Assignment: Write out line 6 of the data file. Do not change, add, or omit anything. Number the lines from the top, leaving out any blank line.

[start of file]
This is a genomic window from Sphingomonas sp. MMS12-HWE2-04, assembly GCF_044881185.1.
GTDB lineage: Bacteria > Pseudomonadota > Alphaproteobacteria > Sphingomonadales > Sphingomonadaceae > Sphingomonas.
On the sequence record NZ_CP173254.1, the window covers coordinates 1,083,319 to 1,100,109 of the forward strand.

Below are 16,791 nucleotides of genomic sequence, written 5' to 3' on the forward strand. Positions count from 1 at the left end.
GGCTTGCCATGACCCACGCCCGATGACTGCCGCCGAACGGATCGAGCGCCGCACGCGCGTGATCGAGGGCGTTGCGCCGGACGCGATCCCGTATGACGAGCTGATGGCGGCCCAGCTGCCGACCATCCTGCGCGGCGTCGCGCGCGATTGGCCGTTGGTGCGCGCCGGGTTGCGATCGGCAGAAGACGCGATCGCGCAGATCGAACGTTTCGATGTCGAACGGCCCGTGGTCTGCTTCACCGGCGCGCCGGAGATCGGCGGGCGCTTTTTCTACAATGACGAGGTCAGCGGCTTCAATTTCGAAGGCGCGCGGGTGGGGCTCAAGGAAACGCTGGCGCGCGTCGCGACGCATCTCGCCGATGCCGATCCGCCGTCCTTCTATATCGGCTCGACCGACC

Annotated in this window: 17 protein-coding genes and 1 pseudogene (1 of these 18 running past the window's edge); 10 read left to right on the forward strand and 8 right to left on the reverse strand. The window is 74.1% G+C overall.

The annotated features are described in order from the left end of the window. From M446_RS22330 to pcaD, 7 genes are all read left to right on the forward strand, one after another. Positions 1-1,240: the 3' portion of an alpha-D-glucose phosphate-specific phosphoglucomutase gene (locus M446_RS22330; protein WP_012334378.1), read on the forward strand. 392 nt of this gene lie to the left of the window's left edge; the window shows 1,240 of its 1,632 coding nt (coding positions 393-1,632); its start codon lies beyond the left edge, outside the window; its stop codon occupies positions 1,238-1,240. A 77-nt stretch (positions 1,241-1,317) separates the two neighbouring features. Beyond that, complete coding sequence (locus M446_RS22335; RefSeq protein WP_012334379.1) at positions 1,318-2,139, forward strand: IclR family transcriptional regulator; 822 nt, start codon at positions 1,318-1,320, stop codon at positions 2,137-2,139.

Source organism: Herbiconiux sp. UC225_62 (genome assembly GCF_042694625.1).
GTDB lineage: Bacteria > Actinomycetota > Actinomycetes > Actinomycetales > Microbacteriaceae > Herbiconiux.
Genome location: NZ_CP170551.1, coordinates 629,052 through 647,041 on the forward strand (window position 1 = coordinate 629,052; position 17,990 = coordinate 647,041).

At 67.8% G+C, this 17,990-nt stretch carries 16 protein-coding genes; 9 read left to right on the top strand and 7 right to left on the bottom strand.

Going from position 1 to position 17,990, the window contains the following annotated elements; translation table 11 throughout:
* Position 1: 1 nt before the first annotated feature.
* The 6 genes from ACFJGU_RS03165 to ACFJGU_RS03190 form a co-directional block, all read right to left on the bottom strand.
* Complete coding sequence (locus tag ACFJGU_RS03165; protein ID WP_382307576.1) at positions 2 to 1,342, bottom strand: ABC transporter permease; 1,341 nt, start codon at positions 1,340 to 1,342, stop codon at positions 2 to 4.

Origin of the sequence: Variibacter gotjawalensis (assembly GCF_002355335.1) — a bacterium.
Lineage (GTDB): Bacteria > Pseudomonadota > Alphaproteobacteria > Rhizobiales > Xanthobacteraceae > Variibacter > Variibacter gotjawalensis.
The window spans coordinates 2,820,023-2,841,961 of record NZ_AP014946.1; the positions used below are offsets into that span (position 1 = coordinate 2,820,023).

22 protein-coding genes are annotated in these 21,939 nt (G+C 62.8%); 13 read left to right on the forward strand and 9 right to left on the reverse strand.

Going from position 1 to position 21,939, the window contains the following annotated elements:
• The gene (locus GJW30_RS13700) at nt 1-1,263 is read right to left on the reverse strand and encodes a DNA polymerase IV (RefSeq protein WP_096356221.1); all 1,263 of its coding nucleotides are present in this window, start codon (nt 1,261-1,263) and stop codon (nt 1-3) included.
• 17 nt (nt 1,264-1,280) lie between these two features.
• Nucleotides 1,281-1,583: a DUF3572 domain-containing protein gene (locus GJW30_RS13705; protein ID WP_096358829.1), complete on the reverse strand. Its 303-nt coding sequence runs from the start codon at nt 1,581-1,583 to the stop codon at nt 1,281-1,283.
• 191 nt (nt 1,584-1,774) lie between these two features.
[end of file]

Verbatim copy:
Annotated in this window: 17 protein-coding genes and 1 pseudogene (1 of these 18 running past the window's edge); 10 read left to right on the forward strand and 8 right to left on the reverse strand. The window is 74.1% G+C overall.